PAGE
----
"Look on the bright side, Gav," noted Aya, hardly looking up from her pottery. "One more death and Kan won't have any heirs at all."

"You try and assassinate an Apath!" raged Gav, pacing back and forth in front of the fire. "It can't be done."

"Except," Aya added, "by another Apath."

Wil didn't let his shock show as he slipped out of the house. He had the feeling that he wasn't ready to hear the rest of the discussion.

* * *

Three weeks later, during the height of the harvest, Wil went to his meeting with Lis as usual on the specified day. However, despite the fair weather, she did not show up. In fact, this was the third consecutive meeting she had skipped.

He was out-of-sorts when he arrived home. Intending to get a quick drink of ale before going to help his parents in the fields, he stopped by the house. Aya was inside, stitching closed a ragged gash along her forearm.

"Where have you been??" Aya demanded angrily. "This wouldn't have happened if you were where you're supposed to be!" She gritted her teeth as she pierced the skin with her needle.

"I was taking a walk. It's my right. I'm not a child anymore."

"'I'm not a child anymore'," mimicked Aya. "That's the first complaint of a child."

"Leave me alone, Mother. I'm not in the mood." He turned to go outside.

Aya leaped from her seat as if she'd been scalded. With her good arm, she grabbed Wil's shoulder and spun him around. "Do you think I'm in the mood for this?" She brandished the injury, still seeping blood, for him to see. "If your father had been able to find you, I wouldn't have had to help him move that cart!"

"Let go of me, Mother," demanded Wil, trying to shake free of Aya's grip. She only tightened it, her claw-like hand digging into his shoulder with unexpected strength.

"You listen to me, you ungrateful brat. I swore to myself when you were a child that I was never going to beat you, because all I knew as a girl was the switch. So I let your father do the disciplining. Ha! Gav couldn't discipline a dog. He's always been too lenient on you, claiming that you're 'too valuable to be damaged'. Now look what you've become! A self-centered little bastard who doesn't give a damn about anyone else!"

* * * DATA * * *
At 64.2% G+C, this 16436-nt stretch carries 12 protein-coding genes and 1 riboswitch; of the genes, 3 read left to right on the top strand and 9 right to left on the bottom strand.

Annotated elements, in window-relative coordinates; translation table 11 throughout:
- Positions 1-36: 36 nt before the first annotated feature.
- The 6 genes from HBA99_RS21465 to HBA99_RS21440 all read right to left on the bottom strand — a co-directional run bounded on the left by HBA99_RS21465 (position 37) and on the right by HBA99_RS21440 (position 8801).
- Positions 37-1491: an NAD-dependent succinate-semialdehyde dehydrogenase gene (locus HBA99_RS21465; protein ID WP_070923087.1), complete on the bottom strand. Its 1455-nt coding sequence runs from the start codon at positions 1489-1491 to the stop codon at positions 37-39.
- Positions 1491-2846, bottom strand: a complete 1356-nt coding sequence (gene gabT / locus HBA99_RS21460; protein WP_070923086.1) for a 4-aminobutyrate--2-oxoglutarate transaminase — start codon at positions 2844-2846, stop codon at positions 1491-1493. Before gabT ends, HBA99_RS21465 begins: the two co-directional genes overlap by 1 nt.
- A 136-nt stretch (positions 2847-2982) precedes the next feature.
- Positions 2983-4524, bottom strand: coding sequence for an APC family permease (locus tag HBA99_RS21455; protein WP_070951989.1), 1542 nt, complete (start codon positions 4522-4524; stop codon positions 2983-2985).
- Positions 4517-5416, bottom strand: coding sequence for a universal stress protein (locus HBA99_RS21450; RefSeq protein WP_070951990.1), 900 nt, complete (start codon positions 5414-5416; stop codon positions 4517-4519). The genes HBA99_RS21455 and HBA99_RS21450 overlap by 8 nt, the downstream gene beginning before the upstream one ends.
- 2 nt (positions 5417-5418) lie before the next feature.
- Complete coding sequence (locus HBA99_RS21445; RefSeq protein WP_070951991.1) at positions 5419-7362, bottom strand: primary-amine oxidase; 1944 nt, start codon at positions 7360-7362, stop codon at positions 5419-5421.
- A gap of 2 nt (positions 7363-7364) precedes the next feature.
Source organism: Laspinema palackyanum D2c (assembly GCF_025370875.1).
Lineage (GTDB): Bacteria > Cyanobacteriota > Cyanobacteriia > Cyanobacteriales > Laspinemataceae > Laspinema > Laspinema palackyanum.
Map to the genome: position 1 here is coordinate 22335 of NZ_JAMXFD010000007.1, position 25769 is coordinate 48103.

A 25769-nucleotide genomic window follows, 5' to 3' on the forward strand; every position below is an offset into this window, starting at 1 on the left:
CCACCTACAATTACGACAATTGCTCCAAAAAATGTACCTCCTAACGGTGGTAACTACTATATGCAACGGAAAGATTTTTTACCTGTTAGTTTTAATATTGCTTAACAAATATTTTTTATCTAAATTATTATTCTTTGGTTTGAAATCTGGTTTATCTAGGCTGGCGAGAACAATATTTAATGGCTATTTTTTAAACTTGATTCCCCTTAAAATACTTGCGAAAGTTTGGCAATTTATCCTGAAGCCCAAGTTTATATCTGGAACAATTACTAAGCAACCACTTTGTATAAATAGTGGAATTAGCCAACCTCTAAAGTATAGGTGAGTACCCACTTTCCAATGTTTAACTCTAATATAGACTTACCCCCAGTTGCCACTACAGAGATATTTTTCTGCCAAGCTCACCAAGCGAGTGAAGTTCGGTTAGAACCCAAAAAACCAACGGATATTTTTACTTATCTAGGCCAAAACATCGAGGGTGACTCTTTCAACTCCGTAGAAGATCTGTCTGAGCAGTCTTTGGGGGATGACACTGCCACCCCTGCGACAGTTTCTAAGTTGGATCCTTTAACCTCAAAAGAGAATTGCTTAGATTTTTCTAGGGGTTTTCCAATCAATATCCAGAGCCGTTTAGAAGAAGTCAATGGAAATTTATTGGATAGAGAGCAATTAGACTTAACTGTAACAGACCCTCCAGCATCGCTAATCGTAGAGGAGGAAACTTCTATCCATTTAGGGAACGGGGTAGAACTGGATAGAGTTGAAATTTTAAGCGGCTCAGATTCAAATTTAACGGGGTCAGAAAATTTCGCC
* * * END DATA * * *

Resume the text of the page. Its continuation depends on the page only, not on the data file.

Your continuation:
Wil's own temper, normally mild, now flashed as bright as his mother's. "If anyone's self-centered, it's you! The only reason you married Father was so that you didn't have to keep rutting with anything that moves!"

Aya drew back her hand and, for the first and only time in her life, struck her son. The slap sounded unnaturally loud in the dull silence of the room. Wil was badly staggered, but his mother's other hand, whose firm grip seemed ready to rip his shoulder apart, kept him from falling.

Rage seethed within Wil, anger at the woman he had adored as a child who had never shown him more than indifference and contempt. Something buzzed in his head, as if a cluster of bees had flown through his ears, and the sound only fanned his emotions. He lashed out at Aya, pushing her away with his hands, willing her away with his mind.

The buzzing ceased as the anger evaporated. Wil was surprised to discover that he had closed his eyes and clenched his fists. He was breathing heavily, almost gasping. As he took a moment to quiet himself, he became aware of a strange sensation of emptiness, as if a void had opened within him. He opened his eyes and let his hands relax.

Aya was lying on the floor halfway across the room, her supple body twisted into an impossible position. The table and chairs had been overturned.

Wil was stunned. He hadn't shoved her that hard... she shouldn't even have fallen. Unless there had been more involved than a physical push. With sickening intensity, Wil heard his father's oddly-prophetic words: "I'm afraid that if you start experimenting, you'll hurt yourself...or someone else."